Democrats Need A Multiracial Green New Deal Coalition
BY JEFF ROUSSET
Be prepared for eight years of President Trump.
Van Jones recently offered that warning at the John F. Kennedy Jr. Forum. That’s the cost if Democrats fail to learn from 2016. We can’t just blame Russia for Trump, and it’s not enough to criticize Republicans. We need to understand the problems facing most Americans and propose a clear vision of solutions. Democrats responded to the Great Depression with progressive government policies that stabilized markets, created jobs, and shrank inequality. Thirty years of Reaganomics have reversed those wins. Recent trends in the U.S. and abroad suggest that voters are hungry again for bold progressive leadership to solve urgent problems.
More young people voted for Bernie Sanders than Trump and Hillary Clinton combined in the 2016 primaries. A year after the election, Sanders is the most popular national-level politician. His approval ratings keep surging, especially among African-American, Hispanic, and millennial voters. Trump’s popularity, meanwhile, is plummeting. Sanders’ progressive economic vision offers a path forward for a Democratic Party that has been decimated since 2008, and a nation still recovering from the worst economic crash since 1929.
Wealth inequality in the United States is worse than at any point since the Great Depression, and has especially hurt African-American and Latino communities as well as women. Since the 1980s, the conservative, pro-corporate, “small government” narrative has provided ideological explosives to blow up New Deal policies that grew the middle class. The super-rich have captured nearly all economic growth since then, while real wages for everyone else have stagnated or dropped. Lobbying has given wealthy donors staggering influence. The political center has disappeared, and polarization widened. Instead of defending the most vulnerable, President Bill Clinton passed NAFTA, welfare cuts, and prison expansion that alienated Democratic constituencies. So did President Barack Obama’s deportations and bank bailouts. Black voter turnout plummeted in 2016, and less than half of eligible Latinos voted.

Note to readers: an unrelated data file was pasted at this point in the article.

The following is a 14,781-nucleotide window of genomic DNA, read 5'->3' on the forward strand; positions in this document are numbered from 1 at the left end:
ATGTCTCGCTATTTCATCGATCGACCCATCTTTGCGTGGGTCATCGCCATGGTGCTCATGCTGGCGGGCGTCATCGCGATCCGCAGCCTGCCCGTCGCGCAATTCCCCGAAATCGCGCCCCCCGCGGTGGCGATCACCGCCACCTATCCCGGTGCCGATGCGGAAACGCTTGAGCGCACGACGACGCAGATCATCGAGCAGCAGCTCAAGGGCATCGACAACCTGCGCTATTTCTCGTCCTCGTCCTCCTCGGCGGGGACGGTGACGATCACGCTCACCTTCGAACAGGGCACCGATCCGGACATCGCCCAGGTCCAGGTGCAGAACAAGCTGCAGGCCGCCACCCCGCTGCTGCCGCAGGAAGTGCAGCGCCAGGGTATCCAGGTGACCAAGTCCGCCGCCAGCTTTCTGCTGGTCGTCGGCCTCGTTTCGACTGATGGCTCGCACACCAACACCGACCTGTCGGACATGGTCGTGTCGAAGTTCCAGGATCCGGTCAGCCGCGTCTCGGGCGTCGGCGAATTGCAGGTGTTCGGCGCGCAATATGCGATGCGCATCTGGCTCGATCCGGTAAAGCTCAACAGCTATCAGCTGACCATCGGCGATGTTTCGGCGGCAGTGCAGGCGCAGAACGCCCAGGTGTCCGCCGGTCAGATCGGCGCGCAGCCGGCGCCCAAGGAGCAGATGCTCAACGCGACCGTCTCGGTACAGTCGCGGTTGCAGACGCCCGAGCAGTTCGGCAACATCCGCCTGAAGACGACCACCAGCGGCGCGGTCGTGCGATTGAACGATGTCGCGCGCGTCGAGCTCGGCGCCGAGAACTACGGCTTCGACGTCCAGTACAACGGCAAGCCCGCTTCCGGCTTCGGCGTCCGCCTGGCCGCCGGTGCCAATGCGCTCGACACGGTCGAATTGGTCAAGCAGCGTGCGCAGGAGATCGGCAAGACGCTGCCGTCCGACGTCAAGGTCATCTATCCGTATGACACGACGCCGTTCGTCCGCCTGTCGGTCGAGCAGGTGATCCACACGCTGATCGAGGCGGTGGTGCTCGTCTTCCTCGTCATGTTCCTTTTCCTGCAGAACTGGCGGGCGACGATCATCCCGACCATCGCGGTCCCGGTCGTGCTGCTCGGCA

The economy topped voter concerns last year, but focusing there alone won’t shift political power. Reverend William Barber explains how Trump’s campaign blew “dog whistles of race to divide poor and working people”. Scapegoating Muslims, immigrants, and welfare recipients for the nation’s problems enabled him to “divide-and-conquer” communities with shared economic interests. A narrative that connects economics, race, gender, and the environment might enable Democrats to build a powerful, diverse, and long-term coalition. A multiracial Green New Deal could chart a bright new course.